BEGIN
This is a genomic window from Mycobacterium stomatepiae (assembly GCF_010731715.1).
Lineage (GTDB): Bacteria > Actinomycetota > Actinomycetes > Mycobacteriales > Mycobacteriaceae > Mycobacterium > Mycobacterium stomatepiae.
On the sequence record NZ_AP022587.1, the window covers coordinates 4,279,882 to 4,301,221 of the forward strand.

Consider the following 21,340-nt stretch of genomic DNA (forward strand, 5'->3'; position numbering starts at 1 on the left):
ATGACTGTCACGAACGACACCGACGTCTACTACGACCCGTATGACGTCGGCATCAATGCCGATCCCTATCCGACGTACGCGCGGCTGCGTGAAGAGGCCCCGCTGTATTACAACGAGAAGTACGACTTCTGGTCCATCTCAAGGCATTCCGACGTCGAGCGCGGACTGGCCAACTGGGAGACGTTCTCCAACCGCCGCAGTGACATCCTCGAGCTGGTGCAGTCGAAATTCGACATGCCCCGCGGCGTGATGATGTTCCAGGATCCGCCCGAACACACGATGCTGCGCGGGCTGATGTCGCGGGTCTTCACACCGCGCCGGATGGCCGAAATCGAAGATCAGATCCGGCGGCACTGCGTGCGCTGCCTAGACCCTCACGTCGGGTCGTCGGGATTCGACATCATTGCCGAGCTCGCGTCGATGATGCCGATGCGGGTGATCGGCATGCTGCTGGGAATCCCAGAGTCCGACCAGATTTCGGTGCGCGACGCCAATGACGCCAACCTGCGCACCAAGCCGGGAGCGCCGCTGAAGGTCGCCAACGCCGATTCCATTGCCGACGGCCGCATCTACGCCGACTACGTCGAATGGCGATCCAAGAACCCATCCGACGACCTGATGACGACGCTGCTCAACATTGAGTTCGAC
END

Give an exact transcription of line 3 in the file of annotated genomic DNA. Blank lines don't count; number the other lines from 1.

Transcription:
On the sequence record NZ_AP022587.1, the window covers coordinates 4,279,882 to 4,301,221 of the forward strand.